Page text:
The Duodenal Switch Twice as Dangerous as the Gastric Bypass?

As some of you know, I've been looking into different weight loss techniques as of late. I'm currently on the Gastric Bypass Hypnosis Surgery program by Rena Greenberg, which I'll be posting a halfway point update on next week.

As some of you may also know - I believe in natural methods for losing weight, and by natural I mean non-surgical and non-pharmaceutical. I take no issue with getting help - in fact, I advocate it -- because fat people have issues they need to deal with if they want to lose weight and keep it off. But getting a personal trainer, attending Overeaters Anonymous meetings, or undergoing hypnosis is not going to screw with your body and/or mind the way the Phen Fen or a lap band procedure would.

As I was catching up on the news this morning, I came across an article on Reuters about a new study that reveals -- while duodenal surgery results in faster and bigger weight loss than the more popular gastric bypass -- it also comes with more health risks and complications.

The study, published in the Annals of Internal Medicine, discusses 60 patients who were randomly designated to undergo either gastric bypass surgery or the more complicated surgery referred to as the duodenal switch.

In a couple of years, the patients who underwent the duodenal had lost an average of 50 pounds more than those who underwent the gastric bypass. The duodenal also beat the gastric in the amount of complications it caused the patients.

Sixty-two percent of the duodenal patients suffered from abdominal pain, diarrhea, and vomiting. They also suffered from intestinal obstruction and long-term malnutrition. All I have to say is thank God that this procedure is not performed as often as the gastric bypass is.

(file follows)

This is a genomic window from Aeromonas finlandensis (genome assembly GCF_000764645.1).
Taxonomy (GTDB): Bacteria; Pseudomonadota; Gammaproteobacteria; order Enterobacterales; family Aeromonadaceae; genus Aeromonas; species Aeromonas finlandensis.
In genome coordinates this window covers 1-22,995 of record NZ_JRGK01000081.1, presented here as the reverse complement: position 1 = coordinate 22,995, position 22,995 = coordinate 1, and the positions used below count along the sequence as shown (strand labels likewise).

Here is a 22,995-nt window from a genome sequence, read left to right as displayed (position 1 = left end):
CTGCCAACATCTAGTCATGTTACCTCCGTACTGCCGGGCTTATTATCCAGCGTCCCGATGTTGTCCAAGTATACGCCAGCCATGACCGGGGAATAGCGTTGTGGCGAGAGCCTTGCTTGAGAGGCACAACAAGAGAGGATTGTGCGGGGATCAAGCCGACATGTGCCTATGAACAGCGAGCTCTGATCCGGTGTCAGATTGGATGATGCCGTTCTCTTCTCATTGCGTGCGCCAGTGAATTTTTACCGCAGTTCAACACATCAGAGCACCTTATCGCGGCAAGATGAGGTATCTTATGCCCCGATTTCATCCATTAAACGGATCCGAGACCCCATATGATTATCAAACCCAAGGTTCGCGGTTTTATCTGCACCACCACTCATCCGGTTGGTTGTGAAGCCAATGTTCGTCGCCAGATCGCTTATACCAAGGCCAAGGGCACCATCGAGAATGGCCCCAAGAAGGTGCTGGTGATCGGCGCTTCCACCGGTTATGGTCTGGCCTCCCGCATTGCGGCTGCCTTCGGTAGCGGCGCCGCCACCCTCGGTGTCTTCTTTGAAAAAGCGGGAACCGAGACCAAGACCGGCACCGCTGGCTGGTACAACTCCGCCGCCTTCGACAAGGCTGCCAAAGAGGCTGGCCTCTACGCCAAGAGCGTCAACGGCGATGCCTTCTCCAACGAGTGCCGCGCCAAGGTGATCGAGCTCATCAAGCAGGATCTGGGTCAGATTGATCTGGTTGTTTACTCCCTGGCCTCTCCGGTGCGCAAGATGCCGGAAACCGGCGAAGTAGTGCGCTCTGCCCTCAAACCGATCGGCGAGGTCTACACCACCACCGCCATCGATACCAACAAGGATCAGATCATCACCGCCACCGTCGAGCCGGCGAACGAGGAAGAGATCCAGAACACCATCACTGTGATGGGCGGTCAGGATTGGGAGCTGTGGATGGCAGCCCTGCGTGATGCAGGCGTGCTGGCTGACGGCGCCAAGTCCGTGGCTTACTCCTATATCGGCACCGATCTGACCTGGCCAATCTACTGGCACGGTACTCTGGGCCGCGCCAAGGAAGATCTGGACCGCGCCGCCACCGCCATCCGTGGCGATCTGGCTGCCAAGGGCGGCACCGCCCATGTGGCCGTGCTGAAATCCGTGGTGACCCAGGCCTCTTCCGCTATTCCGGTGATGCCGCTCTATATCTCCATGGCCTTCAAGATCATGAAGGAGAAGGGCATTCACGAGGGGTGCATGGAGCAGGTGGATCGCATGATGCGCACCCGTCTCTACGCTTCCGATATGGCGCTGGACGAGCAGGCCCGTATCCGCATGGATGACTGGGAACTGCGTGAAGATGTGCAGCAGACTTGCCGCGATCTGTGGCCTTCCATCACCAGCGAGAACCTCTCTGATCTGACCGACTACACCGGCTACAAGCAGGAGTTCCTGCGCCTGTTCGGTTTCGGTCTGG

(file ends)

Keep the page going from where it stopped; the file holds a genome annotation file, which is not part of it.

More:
When people take these shortcuts, it puts their lives at risk. And while their lives might already be endangered because of their weight, they could get some organic, holistic, and natural help for that. But to undergo something like this, especially considering that these surgeries have not been around long enough to judge the really long-term effects - say forty years after the surgery - is foolhardy at best and downright stupid at worst.

In this study, almost ten percent of the duodenal switch patients developed protein malnutrition or night blindness. One of the 29 patients needed iron infusions from developing a severe iron deficiency.

The surgery is not as commonly performed as the gastric bypass and is supposed to be reserved for patients who are "I'm on a reality show on TLC" obese, but of course, there are doctors who perform the surgery on those who are just "I need to put down the Oreos and get some exercise" obese.

And while the weight loss industry is somewhat known for shady doctors aka snake oil salesmen, there are some who retain their integrity and refuse to bow to public opinion so they can line their pockets with blood money.

Dr. Edward H. Livingston, a professor and surgeon at the University of Texas Southwestern Medical Center in Dallas was quoted in the Reuters article as saying, "This is an operation that should probably go away."

Livingston also suggests more caution be applied when deciding whether weight loss surgery (WLS) is needed at all. If an obese, even morbidly obese, person is otherwise healthy, WLS may be jumping the shark.

He said that along with the risks of surgery, there is actually some doubt as to whether it really lengthens life span. Although the WLS advocates get red in the face screaming about the "fact" that they get to live longer and healthier lives as a result of having WLS, this "fact" may not be that factual after all. While some studies have suggested that to be true, the data is far from definitive and some studies actually show no improvement in longevity at all.

In a study by Livingston recently published in the Journal of American Medicine recently, the data indicated that there was no "survival advantage" among morbidly obese patients who had undergone WLS versus those who had not undergone surgery. "We really don't even know if there's a survival benefit," Livingston said.

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